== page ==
User:Adriana De Castro/Notebook/Biology 210 at AU

From OpenWetWare
Jump to: navigation, search

15 January 2016 Observing Evolution Lab #1 Transect #3 is near bender arena. The ground was covered with many short dried plants mostly. There were about 8 trees that still have green leaves. Also, there were medium sized bushes that were completely dried. It had no water in it but had many dried leaves and wet soil. We collected in a plastic bag soil and leaves for the hay infusion. It had biotic factors such as leaves and trees but also had abiotic factors such as rocks.

Screen Shot 2016-02-03 at 8.09.03 PM.jpg

28 January 2015 Microorganisms in my Hay Infusion I. Introduction: In this experiment we are going to observe samples of our hay infusion to identify protist found in that ecosystem. We want to observe their characteristics and try to differentiate algae and protist by using a Dichotomous Key to identify the exact organism. II. Methods and Materials: In this experiment we made a wet mount of organisms we already knew about and then used the Dichotomous Key to determine that organisms identity that was know to practice and learn how to use the Dichotomous Key. As a group we then took our Hay Infusion and made three wet mounts one from the top niche, one from the middle niche, and one from the bottom niche. After we observed them on the microscope and identified one organism from each niche in the hay infusion. Later we prepared the serial dilutions that are going to be observed in the next lab. We labeled four tubes of 10mLs sterile broth 10-2, 10-4, 10-6, 10-8. We took eight plates four with nutrient agar and four nutrient agar plus tetracycline and we labeled one plate from each group with 10-3, 10-5, 10-7, 10-9. We pipetted 100micro/liters from the Hay Infusion to the 10mLs of sterile broth into the tube labeled10-2. Another 100micro/liters of broth were taken from tube 10-2 and were passed to the tube labeled 10-4 and the same procedure was done to make the 10-6 and 10-8 serial dilutions. To create the serial dilutions on the plate we pipetted 100micro/liters from the 10-2 tube and placed them in the agora plate labeled 10-3 and was spread. The exact procedure was made for the three remaining plates. The 100micro/liters from the 10-4 tube were placed on the plate labeled 10-5, the 10-6 100micro/liters were placed in the plate labeled 10-7 and the same amount also was taken from 10-8 and placed on the 10-9 plates. These serial dilutions were left in the rack for one week to develop. III. Results: The Hay Infusion culture smelled like pool water however it had like mold in the surface. From the three different niches we took a sample from we found different organism. According to the Dichotomous Key we found in the top niche we found a Blepharisma . This paramecium had a light pink coloring inside and measured about 206micro/liters. In the middle niche we found an Euglena that had a long shape with green coloring and measured about 37micro/liters. In the bottom niche we believed we found a Paramecium bursaria. This paramecium had a rounded shape and was very motile, crawling under the dirt seen in the slide. The serial dilution made for the agora plates was left incubating and the results if any will be seen next week. IV. Data and Observations: Serial Dilution

Hay Infusion

Hay Infusion


Lab notes drawings about organisms we saw in the top and last level and we couldn’t take pictures off.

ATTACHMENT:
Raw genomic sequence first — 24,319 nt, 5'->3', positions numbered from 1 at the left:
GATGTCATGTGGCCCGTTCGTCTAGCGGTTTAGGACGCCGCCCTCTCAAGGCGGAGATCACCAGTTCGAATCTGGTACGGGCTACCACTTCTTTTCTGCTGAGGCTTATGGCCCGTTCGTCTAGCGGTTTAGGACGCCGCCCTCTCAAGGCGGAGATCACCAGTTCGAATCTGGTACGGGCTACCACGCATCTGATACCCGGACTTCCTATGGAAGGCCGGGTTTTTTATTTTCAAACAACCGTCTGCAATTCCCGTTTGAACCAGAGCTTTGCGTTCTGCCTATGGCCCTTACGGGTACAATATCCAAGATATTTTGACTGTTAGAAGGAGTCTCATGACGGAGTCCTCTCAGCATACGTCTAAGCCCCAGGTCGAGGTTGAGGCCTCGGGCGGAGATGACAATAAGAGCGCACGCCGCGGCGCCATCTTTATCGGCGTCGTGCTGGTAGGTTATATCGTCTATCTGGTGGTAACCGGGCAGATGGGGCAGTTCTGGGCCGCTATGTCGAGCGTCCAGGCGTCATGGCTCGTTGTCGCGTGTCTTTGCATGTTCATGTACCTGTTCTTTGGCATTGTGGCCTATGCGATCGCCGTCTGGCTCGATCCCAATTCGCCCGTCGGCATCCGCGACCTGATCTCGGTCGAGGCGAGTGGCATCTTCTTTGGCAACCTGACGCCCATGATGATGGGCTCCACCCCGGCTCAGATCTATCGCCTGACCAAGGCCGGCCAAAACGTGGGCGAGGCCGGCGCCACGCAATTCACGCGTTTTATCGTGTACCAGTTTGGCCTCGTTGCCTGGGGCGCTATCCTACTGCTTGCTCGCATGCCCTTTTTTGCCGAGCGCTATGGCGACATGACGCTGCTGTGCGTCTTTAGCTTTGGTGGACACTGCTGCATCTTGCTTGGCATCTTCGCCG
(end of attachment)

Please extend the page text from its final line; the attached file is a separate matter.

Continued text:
3 February 2016 Lab III: Process of Identification of Bacteria I. Introduction In this experiment we are trying to observe the diversity of bacteria in our transect from the samples of our hay infusion that were place in agora plates. Nonetheless, we want to identify which specific bacteria are in there-by-their features such as: colony morphology, shape, motility and gran stain. Also we want to test their resistance to the antibiotic tetracycline since samples of the hay infusion were placed in agora plates with tetracycline. II. Materials and Methods To quantify and observe these microorganisms and all of their features we observed the agora plates that were left cultivating last week and counted the number of colonies on each plate. Evidently to know how many colonies were present on a plate we counted them, but to know the number of colonies per millimeter each agora plate had a different conversion factor that mas multiplied by the number of colonies on a plate, conversely the conversion factor was the same regardless if the plate had the presence of tetracycline. Agora plates labeled10-3 have a conversion factor of x103, plates10-5 have a conversion factor of x105, plates 10-7 have a conversion factor of x107 and plates 10-9 have a conversion factor of x109. To test the resistance of the bacteria’s to tetracycline we observed the number of colonies on each plate with and without tetracycline and compared the results. The cell shapes and the motility of these organisms needs to be observed under a microscope, for this reason we did a wet mount for four plates two with tetracycline and two without tetracycline; we chose 10-3T, 10-5T, 10-5, and 10-7. To do the wet mount procedure we sterilized a loop over flame and scrape up a small sample from the plate and mixed it with a drop of water on a slide and placed a cover slip over the mixture. This was done four times. Because it is hard to observe bacteria in the microscope we did the gram stain procedure. We took the wet mount slides that were prepared and took off the cover slip and covered the bacterial smear with crystal violet for 1 minute and rinsed it with water. Covered the bacterial stains with Gram’s iodine mordant for 1 minute and once again was rinsed with water. The slides were decolorized with 95% alcohol for 10-20 seconds. We covered the slip with safranin stain for 20-30 seconds and rinsed it off with water. The excess was cleaned with a Kim wipe and were observed under 40x and focused on the gram stain. Later to amplify the 16S rRNA gene a PCR reaction was set. We choose one sample with tetracycline (10-3T) and one without it (10-5). We labeled the 2 PCR tubes and added 20µl of primer/water mixture to each. With a toothpick we took a small sample of bacteria and placed it inside each indicated tube a different toothpick was used for the two samples after each tube was mixed to dissolve the PCR bead and was placed in the PCR machine. Next week the PCR products will be run on agarose gel. III. Results The results of the colonies on each plate varied greatly. The plates that had the presence of the antibiotic tetracycline had less number of colonies or none compared to those that had no tetracycline, the difference can be observed in Table #1 and Figures 1 through 4 demonstrate how the plates looked. Nonetheless, the plates with tetracycline that had bacteria on them must have been insensitive to antibiotics or were resistant to antibiotics. The cells observed and their details are described in Table #2. Figure 5 shows the cells observed on the 10-5T wet mount slide. Figure 6 shows the cells observed on 10-3T wet mount slide. Figure 7 shows the cells on the 10-5 wet mount slide and Figure 8 shows the ones observed on the wet mount slide 10-7. After the gram stain procedure was done and the slides were observed they were described in Table #2. Figure 9 shows the cells observed on the 10-3T Gram Stain slide. Figure 10 shows cells on the 10-5T Gram Stain slide. Figure 11 shows cells on the 10-5 on the Gram Stain slide and Figure 12 shows cells on the 10-7 Gram Stain Slide.